Segregation In Dr. King's Letter From A Birmingham Jail

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In Letter from a Birmingham Jail, Dr. King addresses his fellow peers for calling his protest ending segregation “unwise & untimely”. King hopes to clarify their actions in this letter. Dr. King couldn’t remain mutual while in other places across the United States horrendous segregation acts were taking place. He said, “Whatever affects one directly affects all indirectly”. Like many before him, he too felt the need to help his fellow brothers and sisters’ fight for their cause. Just as Paul of the ancient world left his village to spread the word of Jesus Christ, King felt the need to spread the word of equality. In order for segregation to cease, it must stop across the nation. He gave four basic steps for a nonviolent protest leading…show more content…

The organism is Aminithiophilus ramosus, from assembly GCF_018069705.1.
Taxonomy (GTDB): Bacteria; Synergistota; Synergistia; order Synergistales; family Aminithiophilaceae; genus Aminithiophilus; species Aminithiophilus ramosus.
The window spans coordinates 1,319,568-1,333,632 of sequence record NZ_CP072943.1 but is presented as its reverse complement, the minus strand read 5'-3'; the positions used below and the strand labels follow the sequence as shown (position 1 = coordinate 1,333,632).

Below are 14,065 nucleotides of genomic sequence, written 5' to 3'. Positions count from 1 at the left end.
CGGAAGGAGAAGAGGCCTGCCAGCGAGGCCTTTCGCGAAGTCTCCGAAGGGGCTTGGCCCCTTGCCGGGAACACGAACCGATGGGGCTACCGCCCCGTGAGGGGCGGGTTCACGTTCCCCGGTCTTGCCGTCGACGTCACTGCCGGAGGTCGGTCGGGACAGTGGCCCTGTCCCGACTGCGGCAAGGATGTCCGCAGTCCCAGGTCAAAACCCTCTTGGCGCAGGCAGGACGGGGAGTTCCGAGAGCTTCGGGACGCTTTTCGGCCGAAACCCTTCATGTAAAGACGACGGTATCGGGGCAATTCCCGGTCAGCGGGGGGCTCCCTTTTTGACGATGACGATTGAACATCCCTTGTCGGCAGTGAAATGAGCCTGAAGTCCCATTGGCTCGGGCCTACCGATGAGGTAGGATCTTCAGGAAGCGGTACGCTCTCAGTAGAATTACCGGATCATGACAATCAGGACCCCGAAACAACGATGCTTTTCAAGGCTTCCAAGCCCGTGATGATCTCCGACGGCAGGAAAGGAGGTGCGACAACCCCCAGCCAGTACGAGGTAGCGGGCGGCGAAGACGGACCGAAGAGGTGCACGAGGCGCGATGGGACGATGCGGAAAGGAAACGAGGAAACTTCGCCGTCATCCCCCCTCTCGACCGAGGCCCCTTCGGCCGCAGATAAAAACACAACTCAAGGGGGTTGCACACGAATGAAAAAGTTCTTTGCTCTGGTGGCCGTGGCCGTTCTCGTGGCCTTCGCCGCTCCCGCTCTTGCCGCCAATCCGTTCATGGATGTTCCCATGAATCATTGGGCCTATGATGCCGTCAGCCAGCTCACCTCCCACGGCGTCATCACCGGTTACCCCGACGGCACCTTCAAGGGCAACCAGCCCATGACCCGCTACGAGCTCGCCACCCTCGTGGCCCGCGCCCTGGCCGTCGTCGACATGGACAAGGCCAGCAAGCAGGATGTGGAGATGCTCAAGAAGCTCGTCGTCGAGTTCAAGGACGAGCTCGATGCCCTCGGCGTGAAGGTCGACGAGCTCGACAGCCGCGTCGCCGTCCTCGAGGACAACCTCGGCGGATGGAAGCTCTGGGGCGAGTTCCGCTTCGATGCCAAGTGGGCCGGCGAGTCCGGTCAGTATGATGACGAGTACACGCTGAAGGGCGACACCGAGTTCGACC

King and his protesters breaking the law. King’s rebuttal is arguing there are two types of laws, just and unjust laws. Just laws were created by man and goes along with the ethical law or law of God. Whereas unjust laws contradict just laws and it degrades human character. All segregation statures are unjust because segregation degrades human traits and harms one’s inner core. So if segregation is morally wrong, it can’t be a just law and Dr. King looks at it as being acceptable to violate the segregation ordinances because it is an unjust law. Another example of an unjust law is when a larger group creates a law that the smaller group couldn’t have a voice in because obstacles prevented them from voting. At the time period different methods kept Negros from becoming registered voters. In other words it wouldn’t be fair to say the governing body that enacted the segregation laws were voted in by the majority, when a large portion didn’t a have voice in the matter. King argued it was justifiable to break this law because a law couldn’t be just when the Negro communities weren’t given the same rights to vote on the segregation laws. Sometimes a law can be righteous but when actually enacted wrong. King needed a permit to parade in Birmingham Alabama, nothing is wrong with this law. However, he was denied the permit and his god given first amendment right. Earlier stated, unjust laws go against the law of god and when he was denied his own rights. King felt the law was no longer just and could be broken on the condition of accepting the punishment. He wasn’t promoting rebellions. Instead he believed when one breaks an unjust law they must do it on their own will and accepts whatever happens to them. By doing so, King himself stayed in Birmingham jail for breaking the unjust law. Hoping to ignite a fire in people to see the injustice happing in Birmingham and in other places across the
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